Sex after a hysterectomy

I am nearly 6 weeks post op and am wondering how much different sex is going to be. I know that my vagina is shorter because of the surgery. I am looking for words of wisdom from those of you who have been through it already as well as those who are facing this issue currently.

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Hey Eimaj,

As you know, we're in the same boat...you're just a few weeks ahead of me.

I'm glad you asked this question. From what I've read it's not really that noticable to either person and I sure hope that's the case when my six weeks is up.

I'm just looking forward to no bleeding afterwards!

I'm anxiously waiting to see what others post!

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Eimaj,
After I had my radical tracelectomy I was scared of having sex. I was so suprised when it finally happened. I actually had my first orgasim after my surgery. My doctor informed my husband and I that we would have to wait about 6 months before we could start trying to get pregnant. We are still trying and I have faith that we will- we have place your lives in God's hands. Let it be his will and not ours. Have a wonderful blessed day.

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I had a hysterectomy 7 years ago for early stage cervical cancer. I was told by many that sex is better than before their hysterectomy so I was happy to hear this. Well when my husband and I were able to have sex after the surgery it was not better than before. I had no sex drive what so ever. I am dry all the time, and the few positions that we really enjoyed before now are painful. My husband says he can tell my vagina is shorter he could feel the cervix before and not hit's what he calls the wall. I feel embarrassed although my husband is great and tells me it doesn't matter to him and we can try what ever position I am comfortable with. We now rely on astro glide for lubricant so the spontaneous romantic sex is no longer. My hormone levels have been checked over and over and are find but the sex I once enjoyed is no longer...BUT I AM ALIVE AND THAT IS WHAT MATTERS MOST!! I hope the sex is better for you girls.

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Eimaj,

I am so glad you asked the question. I am six weeks post op and wondering when i will be able to have sex again. I am very scared even thinking about it.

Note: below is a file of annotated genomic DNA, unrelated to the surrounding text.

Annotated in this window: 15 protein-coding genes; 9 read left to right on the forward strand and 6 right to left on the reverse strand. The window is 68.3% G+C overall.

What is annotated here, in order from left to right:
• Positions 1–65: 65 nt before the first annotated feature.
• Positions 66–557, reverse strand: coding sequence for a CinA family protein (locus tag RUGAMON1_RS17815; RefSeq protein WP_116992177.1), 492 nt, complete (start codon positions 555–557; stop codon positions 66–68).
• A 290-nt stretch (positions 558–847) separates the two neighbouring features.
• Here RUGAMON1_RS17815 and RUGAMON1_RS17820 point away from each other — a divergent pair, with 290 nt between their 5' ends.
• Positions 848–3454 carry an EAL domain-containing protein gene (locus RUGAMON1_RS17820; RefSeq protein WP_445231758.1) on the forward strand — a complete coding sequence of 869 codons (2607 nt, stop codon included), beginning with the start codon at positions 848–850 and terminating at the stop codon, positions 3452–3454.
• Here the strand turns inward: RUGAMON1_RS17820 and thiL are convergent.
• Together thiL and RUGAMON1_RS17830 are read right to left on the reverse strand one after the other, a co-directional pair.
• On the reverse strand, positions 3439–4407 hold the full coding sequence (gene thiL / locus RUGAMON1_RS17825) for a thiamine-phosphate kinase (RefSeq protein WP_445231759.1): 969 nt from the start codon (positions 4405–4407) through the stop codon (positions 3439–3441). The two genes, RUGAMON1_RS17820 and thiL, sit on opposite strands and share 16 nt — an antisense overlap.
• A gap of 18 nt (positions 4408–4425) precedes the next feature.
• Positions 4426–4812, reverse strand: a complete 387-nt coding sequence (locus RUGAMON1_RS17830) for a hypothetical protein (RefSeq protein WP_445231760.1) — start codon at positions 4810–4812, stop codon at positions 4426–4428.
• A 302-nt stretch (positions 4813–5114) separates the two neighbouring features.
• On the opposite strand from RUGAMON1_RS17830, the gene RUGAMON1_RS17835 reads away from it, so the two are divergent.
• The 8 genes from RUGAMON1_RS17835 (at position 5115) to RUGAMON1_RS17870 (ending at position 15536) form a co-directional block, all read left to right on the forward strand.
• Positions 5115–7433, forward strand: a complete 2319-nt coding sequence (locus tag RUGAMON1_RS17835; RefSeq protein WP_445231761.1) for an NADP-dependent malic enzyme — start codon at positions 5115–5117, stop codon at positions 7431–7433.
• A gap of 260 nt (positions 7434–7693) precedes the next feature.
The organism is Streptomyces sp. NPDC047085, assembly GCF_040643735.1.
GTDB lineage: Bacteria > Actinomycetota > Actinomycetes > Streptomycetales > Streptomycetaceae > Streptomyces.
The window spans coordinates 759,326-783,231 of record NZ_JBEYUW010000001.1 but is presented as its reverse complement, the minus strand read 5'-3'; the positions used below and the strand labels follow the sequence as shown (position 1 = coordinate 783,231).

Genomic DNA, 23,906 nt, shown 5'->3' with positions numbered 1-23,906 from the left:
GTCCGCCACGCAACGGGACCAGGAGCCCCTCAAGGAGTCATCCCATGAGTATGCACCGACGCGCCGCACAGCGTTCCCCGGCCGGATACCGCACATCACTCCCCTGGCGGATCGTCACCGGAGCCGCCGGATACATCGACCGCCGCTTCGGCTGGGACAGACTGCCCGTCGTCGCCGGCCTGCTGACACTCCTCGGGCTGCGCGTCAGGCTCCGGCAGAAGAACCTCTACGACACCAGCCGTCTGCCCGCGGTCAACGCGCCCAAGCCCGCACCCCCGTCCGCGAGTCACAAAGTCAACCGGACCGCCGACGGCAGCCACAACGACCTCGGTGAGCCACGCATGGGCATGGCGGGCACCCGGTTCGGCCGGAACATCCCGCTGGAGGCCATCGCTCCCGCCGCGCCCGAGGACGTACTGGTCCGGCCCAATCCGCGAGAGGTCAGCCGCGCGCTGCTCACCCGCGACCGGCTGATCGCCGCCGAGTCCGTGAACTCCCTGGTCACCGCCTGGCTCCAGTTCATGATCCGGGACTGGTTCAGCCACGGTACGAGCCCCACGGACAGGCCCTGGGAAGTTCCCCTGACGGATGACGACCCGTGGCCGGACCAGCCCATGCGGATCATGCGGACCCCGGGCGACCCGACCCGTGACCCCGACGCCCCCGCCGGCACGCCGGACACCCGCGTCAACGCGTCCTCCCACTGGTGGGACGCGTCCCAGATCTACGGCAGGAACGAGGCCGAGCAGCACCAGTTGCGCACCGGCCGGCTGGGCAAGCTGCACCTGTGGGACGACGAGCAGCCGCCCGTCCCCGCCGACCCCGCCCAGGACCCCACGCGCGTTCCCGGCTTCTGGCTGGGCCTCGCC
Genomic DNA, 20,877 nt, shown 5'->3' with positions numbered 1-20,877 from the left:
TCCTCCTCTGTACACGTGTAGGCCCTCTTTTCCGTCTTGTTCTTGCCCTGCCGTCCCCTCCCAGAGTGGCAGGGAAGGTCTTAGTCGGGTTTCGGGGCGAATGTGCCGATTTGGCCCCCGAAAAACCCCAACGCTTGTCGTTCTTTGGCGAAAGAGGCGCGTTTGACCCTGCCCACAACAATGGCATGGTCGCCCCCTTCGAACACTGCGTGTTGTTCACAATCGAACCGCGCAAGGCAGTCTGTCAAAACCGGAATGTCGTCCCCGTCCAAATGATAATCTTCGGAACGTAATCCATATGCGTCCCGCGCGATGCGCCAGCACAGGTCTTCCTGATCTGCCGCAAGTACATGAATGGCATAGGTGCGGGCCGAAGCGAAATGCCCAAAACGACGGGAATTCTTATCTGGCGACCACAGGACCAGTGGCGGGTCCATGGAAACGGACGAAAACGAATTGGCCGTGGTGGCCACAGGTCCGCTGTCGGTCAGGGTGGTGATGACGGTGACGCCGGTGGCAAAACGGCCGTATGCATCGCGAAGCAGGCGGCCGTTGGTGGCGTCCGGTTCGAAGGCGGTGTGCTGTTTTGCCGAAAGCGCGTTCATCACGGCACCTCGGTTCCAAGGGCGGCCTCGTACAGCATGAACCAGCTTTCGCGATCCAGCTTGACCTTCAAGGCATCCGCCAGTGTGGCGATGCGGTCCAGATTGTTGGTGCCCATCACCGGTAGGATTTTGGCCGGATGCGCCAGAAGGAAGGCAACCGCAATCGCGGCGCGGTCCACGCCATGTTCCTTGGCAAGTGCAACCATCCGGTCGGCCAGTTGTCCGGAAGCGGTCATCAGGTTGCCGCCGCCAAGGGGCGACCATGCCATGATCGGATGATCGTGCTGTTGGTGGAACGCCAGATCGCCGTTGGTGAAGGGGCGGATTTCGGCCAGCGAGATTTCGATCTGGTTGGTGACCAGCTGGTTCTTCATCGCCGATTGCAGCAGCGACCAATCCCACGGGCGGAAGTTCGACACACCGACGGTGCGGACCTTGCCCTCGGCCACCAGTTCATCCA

I go to the dr tomorrow and going to ask him what he thinks. After all, he should be able to tell me if everything looks healed and then maybe my fears will be eliminated.

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I agree with Fantim66 - I have no sex drive since my hysterectomy. I had very little before & now it is nothing. My vagina is shorter & I use a dialator almost every nite. I also use Astro glide as a lubricant. But I am alive & that is good. My husband seems to be very understanding.
Nurkao

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Fantim66 and Nurkao,

Just curious but are either of you on Hormone replacements? Not sure if this even would be related to having the drive or not but thought i would ask.

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In addition to hormones, I think a lot depends on the fact that surgery was done and some of the major arteries and nerves that innervate the sex organs within the female pelvis are severed diminishing blood flow and interrupting nerve pathways. And, there's a consequence to that. A woman who's had a partial hysterectomy (cervix intact) may have different sensations than a woman who's had a total or radical hysterectomy.

Testosterone can help with libido as can estrogen - the FDA has not approved testosterone yet, though a prescription for compounded testosterone may help (in small doses because there can be side effects).